“We want African stories to be truly accessible to all South African children” – a Q&A with the masterminds behind Book Dash
Carla Lever recently conducted a Q&A with Book Dash co-founder Arthur Attwell and programme director Julia Norrish for Nal’ibali’s weekly column, as published in the Daily Dispatch and Herald. The three discussed fulfilling gaps in the indigenous language storytelling market, the accessibility of African stories, and how you – yes, you! – can get involved with creating a storytelling nation:
You aim for every SA child to own 100 books by the age of five. That sounds overwhelmingly optimistic, but in just three years you’ve already printed over 180 000 books with a price point of R10/copy. What’s your superpower?
Julia: Our superpower is peoplepower! We ask professional writers, illustrators, designers and editors to volunteer their time to create new, high-quality, African children’s books. We waste no time, and we pay no wages. The only cost is printing, and we do that cheaply, too, by working with great printing companies.
You make a point of making your books available in isiZulu, isiXhosa and Sepedi, which means you’re fulfilling a vital gap in the indigenous language storytelling market. What’s the response been like?
Julia: The response has been incredible: we’re thrilled when people request languages other than English, and equally chuffed that we can provide these! We must thank our translation partners for this, most notably Nal’ibali. Of the 183 963 books we’ve printed, 56% have been in English, so it still dominates, but that means there are 79 381 more African indigenous language books in kids’ hands than there were in 2013.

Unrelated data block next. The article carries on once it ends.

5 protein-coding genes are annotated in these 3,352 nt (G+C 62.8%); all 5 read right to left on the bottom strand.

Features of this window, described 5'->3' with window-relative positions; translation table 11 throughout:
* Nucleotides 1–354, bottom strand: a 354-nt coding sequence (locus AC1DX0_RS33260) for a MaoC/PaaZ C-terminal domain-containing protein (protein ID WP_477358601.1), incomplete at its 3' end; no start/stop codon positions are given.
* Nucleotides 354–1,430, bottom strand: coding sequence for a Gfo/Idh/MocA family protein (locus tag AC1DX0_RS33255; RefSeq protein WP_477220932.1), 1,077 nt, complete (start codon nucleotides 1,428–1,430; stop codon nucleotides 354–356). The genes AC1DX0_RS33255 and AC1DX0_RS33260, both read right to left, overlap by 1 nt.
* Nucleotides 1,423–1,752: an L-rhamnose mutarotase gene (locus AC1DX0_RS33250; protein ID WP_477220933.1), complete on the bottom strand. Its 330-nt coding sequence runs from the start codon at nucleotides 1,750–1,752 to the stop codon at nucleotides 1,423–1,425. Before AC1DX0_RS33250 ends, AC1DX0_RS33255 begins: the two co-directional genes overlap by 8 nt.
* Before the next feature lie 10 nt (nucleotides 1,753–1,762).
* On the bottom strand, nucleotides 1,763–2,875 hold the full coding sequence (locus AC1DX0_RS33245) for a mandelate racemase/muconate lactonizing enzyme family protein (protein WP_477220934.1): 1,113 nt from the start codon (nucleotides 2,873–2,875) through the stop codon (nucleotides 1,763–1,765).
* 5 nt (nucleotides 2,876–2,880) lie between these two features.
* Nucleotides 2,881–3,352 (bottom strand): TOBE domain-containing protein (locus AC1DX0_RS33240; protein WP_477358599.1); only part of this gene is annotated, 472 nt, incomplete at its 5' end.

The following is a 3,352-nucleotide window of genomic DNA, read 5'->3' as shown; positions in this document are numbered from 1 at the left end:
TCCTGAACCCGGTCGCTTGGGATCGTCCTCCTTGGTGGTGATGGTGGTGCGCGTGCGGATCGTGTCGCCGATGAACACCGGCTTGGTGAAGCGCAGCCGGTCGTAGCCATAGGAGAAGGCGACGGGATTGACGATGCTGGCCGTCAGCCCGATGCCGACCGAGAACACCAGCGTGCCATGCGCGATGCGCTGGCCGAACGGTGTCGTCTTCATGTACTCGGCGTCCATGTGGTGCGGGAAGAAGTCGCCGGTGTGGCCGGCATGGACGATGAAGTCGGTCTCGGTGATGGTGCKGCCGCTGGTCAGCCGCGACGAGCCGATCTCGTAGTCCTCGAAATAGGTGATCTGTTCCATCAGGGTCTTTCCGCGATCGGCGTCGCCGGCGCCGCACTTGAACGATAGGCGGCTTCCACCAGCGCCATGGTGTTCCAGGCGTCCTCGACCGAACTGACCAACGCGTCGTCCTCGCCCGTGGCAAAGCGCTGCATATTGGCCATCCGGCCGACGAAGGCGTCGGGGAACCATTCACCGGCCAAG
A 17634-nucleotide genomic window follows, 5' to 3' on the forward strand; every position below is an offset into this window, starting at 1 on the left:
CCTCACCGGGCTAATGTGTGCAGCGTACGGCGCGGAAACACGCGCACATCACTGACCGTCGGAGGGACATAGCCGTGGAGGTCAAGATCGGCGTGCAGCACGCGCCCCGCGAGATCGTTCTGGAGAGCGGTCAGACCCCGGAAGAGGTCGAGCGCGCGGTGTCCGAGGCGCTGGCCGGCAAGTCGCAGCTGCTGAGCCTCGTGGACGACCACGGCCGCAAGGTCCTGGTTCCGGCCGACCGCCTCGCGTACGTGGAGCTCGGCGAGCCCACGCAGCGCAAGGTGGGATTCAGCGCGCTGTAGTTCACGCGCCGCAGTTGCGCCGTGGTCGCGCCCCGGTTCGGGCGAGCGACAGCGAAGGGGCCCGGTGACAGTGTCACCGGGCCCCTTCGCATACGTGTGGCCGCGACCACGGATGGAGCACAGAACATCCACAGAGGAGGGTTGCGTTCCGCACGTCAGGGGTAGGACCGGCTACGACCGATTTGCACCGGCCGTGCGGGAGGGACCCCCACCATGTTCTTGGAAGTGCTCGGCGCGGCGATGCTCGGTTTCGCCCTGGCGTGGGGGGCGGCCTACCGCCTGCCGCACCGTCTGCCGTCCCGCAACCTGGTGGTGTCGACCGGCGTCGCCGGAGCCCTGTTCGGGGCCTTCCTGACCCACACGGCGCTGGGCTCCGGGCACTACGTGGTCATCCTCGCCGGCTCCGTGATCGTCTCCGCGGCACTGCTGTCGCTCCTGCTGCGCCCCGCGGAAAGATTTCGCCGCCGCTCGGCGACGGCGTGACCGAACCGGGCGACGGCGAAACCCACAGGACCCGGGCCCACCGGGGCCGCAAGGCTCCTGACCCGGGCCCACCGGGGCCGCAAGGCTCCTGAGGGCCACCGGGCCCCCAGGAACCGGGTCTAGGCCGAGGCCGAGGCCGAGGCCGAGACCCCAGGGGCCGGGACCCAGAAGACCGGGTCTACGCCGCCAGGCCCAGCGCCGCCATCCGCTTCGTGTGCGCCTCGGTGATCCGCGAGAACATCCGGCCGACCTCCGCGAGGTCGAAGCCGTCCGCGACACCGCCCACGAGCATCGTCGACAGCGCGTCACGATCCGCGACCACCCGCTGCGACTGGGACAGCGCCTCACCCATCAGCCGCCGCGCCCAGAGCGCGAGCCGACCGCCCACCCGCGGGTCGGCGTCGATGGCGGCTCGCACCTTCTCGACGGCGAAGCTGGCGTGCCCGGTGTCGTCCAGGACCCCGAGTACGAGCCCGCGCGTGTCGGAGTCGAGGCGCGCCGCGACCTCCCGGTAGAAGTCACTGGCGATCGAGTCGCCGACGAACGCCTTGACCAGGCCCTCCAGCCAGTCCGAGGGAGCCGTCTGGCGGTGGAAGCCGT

Arthur: Most children’s books published in South Africa are effectively cross-subsidised by textbook sales to government schools – that’s why there are so few. In 2013, of R312 million in local trade publishing revenue, only 0.5% came from books in indigenous languages. The value of mother tongue learning in the early stages of a child’s life has never been as well proven as it is today, and yet the books we’re publishing still aren’t reflecting that. We want African stories to be truly accessible to all South African children.
Your books are all available for free online and through your free Android app. Are they getting widely distributed that way?
Julia: Book Dash’s digital books are particularly powerful because anyone can freely use, translate or adapt the content. Our downloads are in the millions – from as far afield as Turkey, Afghanistan and South America – so we’re having great impact from digital. We’ll always print and distribute physical copies of our books directly to children, though. The authority and power that a print book has is irreplaceable, especially when trying to create avid readers.
How can writers, designers, translators and editors get involved?
Your giveaway events sound like huge fun! Can you tell us about some of the most memorable exchanges with children and educators that you’ve had?
Arthur: My most memorable giveaway is still the first one, at Jireh Community Centre in Mitchells Plain. We gave each child three books that day. One boy, who must have been three years old, took his first book and walked off, so we had to call him back to get another, which made him very happy. And then he walked off again! When we called him back for his third book his eyes were as big as saucers. It’s really important for everyone to start thinking big numbers when it comes to giving books away.
What role do donors and sponsors play in your operation?
Julia: They’re invaluable and we’ve been lucky enough to work with some of the most generous and insightful organisations out there. Our first ever print run was made possible by crowdfunding and we’re still so grateful when people choose to donate. People can also support by purchasing copies of our books from various retailers or directly from us at www.bookdash.org.
Reading and telling stories with your children is a powerful gift to them. It builds knowledge, language, imagination and school success! For more information about the Nal’ibali campaign or to enter its national multilingual storytelling competition, ‘Story Bosso’, running this September, visit www.nalibali.org.